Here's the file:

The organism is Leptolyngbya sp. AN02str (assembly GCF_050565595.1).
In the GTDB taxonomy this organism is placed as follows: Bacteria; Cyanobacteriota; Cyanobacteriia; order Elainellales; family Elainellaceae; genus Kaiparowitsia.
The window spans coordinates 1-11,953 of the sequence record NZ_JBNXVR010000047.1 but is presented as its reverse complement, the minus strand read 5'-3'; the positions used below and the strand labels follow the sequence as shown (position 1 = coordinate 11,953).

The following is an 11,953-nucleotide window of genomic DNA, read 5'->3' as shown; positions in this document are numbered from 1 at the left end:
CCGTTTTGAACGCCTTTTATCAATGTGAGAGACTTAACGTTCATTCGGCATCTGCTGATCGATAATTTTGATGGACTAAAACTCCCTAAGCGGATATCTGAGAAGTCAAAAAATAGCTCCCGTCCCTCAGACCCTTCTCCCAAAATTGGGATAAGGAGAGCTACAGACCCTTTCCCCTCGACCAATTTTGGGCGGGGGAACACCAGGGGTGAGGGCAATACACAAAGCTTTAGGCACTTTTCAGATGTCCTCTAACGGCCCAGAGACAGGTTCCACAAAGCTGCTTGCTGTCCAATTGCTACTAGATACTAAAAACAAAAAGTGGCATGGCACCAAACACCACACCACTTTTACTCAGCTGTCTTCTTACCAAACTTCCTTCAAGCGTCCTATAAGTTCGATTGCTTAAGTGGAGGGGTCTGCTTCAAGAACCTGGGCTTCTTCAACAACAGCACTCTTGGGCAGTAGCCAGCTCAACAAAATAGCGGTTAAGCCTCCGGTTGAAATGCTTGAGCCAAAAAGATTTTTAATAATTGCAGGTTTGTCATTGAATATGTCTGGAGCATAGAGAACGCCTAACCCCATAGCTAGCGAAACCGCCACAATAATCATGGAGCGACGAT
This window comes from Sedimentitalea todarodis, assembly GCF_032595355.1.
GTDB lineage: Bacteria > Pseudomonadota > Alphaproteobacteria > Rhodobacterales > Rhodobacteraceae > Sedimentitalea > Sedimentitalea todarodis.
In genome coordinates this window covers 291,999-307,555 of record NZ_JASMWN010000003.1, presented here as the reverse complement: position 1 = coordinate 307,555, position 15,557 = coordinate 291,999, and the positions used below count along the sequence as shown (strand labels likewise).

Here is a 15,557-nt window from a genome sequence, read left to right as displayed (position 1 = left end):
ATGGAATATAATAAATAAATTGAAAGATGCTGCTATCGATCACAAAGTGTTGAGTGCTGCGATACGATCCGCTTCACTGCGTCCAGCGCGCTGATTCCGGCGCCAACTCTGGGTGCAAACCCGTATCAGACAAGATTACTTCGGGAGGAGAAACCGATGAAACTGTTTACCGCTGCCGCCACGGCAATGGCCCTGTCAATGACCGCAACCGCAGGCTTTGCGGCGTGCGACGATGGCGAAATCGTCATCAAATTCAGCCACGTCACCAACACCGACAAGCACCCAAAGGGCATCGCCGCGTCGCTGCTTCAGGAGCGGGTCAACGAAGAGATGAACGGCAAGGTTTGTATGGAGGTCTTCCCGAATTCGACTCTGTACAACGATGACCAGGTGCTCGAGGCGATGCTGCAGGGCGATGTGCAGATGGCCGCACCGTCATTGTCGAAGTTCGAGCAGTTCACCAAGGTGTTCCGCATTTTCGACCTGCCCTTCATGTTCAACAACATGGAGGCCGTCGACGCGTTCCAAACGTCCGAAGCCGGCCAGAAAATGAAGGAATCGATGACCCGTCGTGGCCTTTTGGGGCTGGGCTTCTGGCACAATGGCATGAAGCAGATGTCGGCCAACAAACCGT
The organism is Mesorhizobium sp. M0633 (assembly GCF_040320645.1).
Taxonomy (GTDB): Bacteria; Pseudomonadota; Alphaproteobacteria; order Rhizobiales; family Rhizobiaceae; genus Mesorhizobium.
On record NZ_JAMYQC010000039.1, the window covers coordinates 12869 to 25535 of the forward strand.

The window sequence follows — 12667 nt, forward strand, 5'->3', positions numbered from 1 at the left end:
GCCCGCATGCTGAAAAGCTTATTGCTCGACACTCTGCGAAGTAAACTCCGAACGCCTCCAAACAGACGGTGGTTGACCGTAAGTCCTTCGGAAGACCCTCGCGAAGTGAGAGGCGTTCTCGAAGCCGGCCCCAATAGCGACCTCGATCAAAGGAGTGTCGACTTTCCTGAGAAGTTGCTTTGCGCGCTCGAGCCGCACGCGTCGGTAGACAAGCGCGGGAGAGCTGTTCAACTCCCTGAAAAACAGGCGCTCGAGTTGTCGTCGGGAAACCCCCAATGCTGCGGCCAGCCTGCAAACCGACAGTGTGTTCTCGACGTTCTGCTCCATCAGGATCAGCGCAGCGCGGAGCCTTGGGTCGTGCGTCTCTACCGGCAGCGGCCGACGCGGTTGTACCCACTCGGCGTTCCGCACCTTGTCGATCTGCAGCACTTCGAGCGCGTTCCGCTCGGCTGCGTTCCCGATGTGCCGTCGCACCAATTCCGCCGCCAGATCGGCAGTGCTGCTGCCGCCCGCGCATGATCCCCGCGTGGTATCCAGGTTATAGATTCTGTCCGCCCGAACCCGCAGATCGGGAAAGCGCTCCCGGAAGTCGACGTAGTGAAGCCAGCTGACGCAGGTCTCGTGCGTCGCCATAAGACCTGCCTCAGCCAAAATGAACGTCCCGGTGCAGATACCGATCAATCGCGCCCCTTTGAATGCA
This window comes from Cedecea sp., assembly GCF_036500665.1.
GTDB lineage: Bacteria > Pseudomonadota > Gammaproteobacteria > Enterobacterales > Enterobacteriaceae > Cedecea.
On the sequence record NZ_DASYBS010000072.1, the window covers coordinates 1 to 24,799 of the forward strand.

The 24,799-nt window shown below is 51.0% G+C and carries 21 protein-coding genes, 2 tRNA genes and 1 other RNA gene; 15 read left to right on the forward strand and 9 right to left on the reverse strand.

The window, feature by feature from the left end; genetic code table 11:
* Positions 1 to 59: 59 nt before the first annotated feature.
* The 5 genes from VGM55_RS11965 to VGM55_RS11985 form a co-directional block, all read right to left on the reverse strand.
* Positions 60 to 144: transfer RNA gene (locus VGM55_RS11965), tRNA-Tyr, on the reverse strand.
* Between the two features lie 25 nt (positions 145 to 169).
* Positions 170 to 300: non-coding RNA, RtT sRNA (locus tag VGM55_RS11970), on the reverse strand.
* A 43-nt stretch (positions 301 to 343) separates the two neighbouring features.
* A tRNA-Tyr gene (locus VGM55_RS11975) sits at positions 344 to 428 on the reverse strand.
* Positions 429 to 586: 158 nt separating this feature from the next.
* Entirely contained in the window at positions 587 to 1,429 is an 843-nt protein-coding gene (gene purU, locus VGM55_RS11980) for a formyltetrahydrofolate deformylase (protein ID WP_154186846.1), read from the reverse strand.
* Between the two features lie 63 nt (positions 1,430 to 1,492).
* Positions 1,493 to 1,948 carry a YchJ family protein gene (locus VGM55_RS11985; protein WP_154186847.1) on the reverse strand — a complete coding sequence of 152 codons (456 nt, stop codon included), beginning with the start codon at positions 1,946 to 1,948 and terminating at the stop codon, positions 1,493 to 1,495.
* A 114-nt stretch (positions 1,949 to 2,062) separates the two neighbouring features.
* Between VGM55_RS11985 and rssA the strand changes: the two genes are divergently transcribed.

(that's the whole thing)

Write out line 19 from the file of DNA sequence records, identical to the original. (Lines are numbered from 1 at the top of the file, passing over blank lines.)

The 24,799-nt window shown below is 51.0% G+C and carries 21 protein-coding genes, 2 tRNA genes and 1 other RNA gene; 15 read left to right on the forward strand and 9 right to left on the reverse strand.